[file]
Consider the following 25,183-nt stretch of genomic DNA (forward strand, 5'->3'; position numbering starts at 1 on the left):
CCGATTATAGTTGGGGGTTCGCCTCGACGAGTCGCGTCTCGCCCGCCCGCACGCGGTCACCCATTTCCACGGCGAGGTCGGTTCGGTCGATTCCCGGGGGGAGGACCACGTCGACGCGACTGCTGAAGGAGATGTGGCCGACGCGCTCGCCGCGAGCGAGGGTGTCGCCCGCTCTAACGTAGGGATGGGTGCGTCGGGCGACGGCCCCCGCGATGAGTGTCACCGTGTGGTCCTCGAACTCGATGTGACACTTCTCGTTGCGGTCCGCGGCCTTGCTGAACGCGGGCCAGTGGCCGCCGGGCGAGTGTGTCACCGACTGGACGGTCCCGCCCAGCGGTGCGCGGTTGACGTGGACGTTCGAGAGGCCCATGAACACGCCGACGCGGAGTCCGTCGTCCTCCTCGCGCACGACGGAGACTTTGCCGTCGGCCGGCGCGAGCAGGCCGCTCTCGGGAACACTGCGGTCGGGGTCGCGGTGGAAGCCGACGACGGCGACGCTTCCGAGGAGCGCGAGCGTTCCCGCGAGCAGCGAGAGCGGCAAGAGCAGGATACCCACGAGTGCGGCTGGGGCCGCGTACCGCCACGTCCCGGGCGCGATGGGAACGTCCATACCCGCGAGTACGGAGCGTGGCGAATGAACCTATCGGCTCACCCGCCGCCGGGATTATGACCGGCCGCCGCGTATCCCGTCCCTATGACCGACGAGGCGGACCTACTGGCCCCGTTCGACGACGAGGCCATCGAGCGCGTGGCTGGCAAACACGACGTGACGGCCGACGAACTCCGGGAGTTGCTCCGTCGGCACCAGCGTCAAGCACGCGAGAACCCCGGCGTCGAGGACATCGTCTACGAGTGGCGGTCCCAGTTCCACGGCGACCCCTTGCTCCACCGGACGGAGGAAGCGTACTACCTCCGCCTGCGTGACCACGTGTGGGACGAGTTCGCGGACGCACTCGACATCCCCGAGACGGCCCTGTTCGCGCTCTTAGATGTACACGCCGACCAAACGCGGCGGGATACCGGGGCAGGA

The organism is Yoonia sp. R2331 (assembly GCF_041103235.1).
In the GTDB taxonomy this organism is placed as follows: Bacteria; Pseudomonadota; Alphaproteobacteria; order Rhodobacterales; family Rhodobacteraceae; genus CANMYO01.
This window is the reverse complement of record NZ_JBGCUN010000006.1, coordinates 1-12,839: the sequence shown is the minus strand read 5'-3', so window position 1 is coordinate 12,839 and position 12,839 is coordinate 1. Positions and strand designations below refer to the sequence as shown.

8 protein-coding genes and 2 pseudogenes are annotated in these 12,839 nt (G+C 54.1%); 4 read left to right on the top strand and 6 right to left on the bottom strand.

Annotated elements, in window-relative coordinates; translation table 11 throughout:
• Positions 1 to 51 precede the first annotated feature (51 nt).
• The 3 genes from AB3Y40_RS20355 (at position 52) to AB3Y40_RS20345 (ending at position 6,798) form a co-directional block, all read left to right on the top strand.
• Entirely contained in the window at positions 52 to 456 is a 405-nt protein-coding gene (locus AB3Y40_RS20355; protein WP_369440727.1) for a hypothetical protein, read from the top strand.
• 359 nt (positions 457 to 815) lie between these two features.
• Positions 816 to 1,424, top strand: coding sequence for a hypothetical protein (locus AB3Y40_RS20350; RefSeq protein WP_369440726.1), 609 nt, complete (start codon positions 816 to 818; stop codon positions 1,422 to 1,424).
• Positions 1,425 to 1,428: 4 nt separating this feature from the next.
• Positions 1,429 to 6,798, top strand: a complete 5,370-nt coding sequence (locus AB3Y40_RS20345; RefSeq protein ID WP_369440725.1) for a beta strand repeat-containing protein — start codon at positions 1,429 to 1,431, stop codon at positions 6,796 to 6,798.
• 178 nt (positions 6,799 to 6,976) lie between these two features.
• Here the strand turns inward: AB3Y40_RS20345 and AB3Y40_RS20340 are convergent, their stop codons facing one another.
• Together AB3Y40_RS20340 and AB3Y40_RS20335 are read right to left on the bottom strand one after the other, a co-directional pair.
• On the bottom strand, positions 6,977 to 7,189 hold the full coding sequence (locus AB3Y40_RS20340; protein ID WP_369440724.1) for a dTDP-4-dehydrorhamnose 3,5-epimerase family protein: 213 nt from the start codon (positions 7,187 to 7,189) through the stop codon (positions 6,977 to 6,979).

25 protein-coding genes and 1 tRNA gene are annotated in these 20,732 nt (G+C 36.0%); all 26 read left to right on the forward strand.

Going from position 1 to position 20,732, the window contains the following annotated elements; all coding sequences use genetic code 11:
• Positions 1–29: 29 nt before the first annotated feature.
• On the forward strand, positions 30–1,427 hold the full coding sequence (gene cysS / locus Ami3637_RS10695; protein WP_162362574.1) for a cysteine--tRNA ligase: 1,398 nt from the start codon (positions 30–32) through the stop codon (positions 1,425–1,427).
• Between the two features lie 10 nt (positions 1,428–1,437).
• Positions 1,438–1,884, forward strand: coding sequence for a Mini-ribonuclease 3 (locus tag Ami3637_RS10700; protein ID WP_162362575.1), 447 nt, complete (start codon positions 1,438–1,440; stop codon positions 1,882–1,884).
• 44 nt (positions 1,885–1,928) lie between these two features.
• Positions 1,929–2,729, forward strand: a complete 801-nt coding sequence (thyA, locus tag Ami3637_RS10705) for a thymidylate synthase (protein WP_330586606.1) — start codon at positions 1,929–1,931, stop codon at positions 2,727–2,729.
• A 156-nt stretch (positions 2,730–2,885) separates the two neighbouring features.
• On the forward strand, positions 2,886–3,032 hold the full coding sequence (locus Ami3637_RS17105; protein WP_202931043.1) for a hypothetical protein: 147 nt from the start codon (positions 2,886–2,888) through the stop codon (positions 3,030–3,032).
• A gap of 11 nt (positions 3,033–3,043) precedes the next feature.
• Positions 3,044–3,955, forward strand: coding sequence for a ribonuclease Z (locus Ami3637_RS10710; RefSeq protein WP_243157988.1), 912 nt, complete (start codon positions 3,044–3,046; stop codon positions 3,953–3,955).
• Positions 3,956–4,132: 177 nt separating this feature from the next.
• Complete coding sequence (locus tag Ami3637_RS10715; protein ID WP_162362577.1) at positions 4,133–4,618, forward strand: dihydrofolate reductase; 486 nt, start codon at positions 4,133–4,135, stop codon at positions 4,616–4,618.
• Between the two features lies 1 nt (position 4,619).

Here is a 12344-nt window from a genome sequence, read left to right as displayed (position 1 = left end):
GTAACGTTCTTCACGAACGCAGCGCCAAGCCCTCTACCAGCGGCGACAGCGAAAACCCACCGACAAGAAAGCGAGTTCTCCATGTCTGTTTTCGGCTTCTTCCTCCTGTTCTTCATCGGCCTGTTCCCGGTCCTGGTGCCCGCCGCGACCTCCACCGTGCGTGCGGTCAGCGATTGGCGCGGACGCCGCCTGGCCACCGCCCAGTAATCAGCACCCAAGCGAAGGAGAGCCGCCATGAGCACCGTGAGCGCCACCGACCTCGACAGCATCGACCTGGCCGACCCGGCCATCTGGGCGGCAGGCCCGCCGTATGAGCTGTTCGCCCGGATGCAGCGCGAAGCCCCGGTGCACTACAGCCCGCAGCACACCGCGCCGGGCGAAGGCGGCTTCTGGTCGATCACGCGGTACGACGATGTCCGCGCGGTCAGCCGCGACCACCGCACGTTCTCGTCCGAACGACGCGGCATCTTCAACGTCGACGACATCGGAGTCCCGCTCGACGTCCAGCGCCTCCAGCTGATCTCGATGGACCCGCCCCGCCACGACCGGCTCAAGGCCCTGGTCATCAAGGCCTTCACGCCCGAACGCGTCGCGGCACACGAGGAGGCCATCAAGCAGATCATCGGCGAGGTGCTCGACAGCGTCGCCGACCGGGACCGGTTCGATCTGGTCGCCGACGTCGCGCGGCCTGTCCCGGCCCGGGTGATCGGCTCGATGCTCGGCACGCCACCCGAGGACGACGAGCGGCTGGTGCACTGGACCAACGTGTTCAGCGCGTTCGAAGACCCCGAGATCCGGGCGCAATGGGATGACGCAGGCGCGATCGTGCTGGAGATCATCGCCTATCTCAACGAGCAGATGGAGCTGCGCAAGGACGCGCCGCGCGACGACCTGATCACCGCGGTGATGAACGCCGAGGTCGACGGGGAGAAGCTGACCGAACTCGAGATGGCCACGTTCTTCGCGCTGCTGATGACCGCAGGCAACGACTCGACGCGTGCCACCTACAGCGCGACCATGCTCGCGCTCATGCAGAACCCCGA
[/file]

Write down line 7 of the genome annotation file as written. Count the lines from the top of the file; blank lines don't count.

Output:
Annotated elements, in window-relative coordinates; translation table 11 throughout: